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We love Arduino and we love space exploration. So we decided to combine them and let people run their own space experiments!
We love Arduino and we love space exploration. So we decided to combine them and let people run their own space experiments!
676 backers pledged $106,330 to help bring this project to life.

Balloons, TVACs, and Shipping –Oh my!

First off, we’d like to apologize for the October update not coming out on the 15th - even though it’s only two weeks from now, we’ll be back on schedule with updates on the 15th of each month starting in November. Thankfully, our lack of updates has not been due a lack of progress: in addition to assembling and shipping all the sensor packages (which should arrive before November 15th), we’ve been pretty busy!

High-Altitude Tests Successful – ArduSat Prototype Flies to 85,000 Feet!

On October 27th, the ArduSat payload prototype was carried to 85,000 feet on a high-altitude balloon! During the flight, which took a little over two hours, the payload ran sample programs, ran tests on the sensors, and even snapped some pictures in the upper stratosphere. The launch was made possible thanks to the awesome guys at Edge Research Laboratory from Colorado Springs, who designed and built the balloon, provided all the tracking services, and even had a plane helping photograph and recover the payload after landing. We’ve posted the first few pictures from the flight on our Facebook and Twitter pages!

There’s also a great blog article from Sparkfun (one of our sponsors) here: Sparkfun also launched a balloon with Edge Research on the same day and managed to hit 125,000 feet (their payload was ¼ the weight)!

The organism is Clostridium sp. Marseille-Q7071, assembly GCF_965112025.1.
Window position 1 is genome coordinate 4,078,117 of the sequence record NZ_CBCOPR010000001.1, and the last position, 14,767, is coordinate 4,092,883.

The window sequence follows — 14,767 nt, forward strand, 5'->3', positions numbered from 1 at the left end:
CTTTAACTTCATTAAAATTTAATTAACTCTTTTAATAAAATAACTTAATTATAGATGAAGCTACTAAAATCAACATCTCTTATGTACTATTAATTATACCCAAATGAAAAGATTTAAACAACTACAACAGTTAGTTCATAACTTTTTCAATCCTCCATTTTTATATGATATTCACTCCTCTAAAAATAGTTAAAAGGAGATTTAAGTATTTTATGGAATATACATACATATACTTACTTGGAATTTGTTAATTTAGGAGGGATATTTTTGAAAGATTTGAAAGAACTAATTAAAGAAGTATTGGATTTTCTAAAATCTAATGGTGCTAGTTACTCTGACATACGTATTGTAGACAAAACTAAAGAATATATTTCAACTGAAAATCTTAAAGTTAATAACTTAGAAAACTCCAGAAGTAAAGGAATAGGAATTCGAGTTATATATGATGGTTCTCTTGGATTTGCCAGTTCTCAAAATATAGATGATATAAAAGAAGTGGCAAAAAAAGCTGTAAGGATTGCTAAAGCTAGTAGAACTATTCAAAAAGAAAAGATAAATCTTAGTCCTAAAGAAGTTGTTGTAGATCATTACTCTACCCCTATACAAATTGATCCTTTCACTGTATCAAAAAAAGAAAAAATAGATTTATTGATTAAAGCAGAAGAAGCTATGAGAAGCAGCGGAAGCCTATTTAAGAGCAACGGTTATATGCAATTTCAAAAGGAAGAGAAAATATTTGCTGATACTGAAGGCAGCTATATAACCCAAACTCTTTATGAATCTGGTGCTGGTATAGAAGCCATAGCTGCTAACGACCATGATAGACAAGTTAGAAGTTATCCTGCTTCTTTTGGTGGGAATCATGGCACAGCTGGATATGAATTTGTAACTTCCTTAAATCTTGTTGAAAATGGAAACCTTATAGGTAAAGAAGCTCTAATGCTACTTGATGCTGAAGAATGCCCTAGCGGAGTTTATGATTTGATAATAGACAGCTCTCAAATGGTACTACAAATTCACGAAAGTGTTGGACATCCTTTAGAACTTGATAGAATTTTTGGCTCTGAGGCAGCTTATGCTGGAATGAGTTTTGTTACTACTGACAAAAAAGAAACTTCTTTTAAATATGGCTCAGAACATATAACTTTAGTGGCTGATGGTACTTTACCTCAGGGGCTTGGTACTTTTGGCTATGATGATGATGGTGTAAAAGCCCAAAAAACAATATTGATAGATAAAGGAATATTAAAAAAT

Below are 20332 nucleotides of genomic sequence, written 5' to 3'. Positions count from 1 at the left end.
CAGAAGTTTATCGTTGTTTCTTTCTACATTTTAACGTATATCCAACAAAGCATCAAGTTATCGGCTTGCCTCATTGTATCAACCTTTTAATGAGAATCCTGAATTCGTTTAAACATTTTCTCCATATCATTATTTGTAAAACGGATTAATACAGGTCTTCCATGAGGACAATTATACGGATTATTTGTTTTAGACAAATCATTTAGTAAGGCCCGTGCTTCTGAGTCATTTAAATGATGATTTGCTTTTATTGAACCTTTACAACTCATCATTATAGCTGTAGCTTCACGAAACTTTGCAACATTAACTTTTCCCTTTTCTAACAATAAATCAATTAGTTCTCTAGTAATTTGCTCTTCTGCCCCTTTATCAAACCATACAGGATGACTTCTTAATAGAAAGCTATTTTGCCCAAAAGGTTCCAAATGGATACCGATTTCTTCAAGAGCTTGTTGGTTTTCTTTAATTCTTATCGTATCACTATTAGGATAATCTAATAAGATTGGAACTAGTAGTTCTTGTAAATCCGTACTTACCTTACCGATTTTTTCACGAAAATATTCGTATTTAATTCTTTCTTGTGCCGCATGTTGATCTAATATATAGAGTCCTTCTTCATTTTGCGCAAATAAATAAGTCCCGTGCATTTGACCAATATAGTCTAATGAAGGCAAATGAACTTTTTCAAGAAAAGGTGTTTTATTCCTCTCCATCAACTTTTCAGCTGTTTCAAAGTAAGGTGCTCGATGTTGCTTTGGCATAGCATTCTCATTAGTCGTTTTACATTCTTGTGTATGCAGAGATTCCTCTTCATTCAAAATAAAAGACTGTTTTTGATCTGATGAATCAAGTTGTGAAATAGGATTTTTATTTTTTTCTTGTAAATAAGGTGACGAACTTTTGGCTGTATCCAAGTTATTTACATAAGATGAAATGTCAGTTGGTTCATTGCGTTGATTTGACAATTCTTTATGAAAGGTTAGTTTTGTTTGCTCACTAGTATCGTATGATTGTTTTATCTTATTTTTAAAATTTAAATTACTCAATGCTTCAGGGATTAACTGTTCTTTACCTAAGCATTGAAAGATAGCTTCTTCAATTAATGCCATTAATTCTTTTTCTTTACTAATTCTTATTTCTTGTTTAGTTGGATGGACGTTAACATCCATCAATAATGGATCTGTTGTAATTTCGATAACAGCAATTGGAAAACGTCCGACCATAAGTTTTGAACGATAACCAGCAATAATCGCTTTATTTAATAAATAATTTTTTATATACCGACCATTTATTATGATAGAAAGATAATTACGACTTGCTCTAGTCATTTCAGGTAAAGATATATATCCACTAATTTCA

Originally, we had planned to launch from Austin Texas on September 22, but the flight had to be rescheduled when the launch provider found their helium tanks empty right before launch day and didn’t have enough time to get replacement gas before we had to fly back to San Francisco.

Building some space in our lab – progress on the thermal vacuum chamber

As much fun as it is sending the payload into the stratosphere, we need an easier way to test how our electronics perform in the low pressure and temperature extremes they’ll see in space. To do this, we’ve been putting together a thermal vacuum chamber that will simulate orbital conditions, with the help from David Thiebert from Thibert Engineering Concepts.

As of this week, we’ve built the chamber, found and fixed a few small leaks around the seals, and have started testing off-the-shelf Arduinos in vacuum (we've put a few pictures on our Facebook / Twitter as well). Over the next few weeks we’ll be building the heating and cooling system to simulate temperature extremes in the vacuum, using simple resistive lamps to simulate the sun and a liquid-nitrogen-based cooling system to simulate cold deep space.

Fubra Universe Website Launches

ArduSat’s Platinum Partner, CATN, has launched a new project to teach Arduino programming to kids called Fubra Universe, and their website went live this month. They’ll be working with a local scout troop to build a simulated Martian terrain and a programmable rover, and then open it up for students to remotely program and explore using javascript. Once they’ve got the program running, they’re going to open it up and let anyone in the world use it. It’s sounds like a really cool looking project, definitely something worth keeping your eye on - check it out here:

We need your help!

Lara has been putting together a series of education videos designed to help new DIYers and hackers learn how to use an Arduino. We’ve posted the first lesson on Screencast, and we’d really appreciate any feedback from the DIY community on the content of the videos: The user interface that will be on the finished product is still under construction, so we know it’s a little rough around the edges.

(A note from Joel): I just wanted to add my personal thanks to everyone for your support this summer and patience while we put the project together! After bouncing around Germany, Texas, and Canada, it feels great to be onsite with the rest of the team in San Francisco and seeing the project coming to life.

I’m looking forward to sending another nice long update in two weeks!


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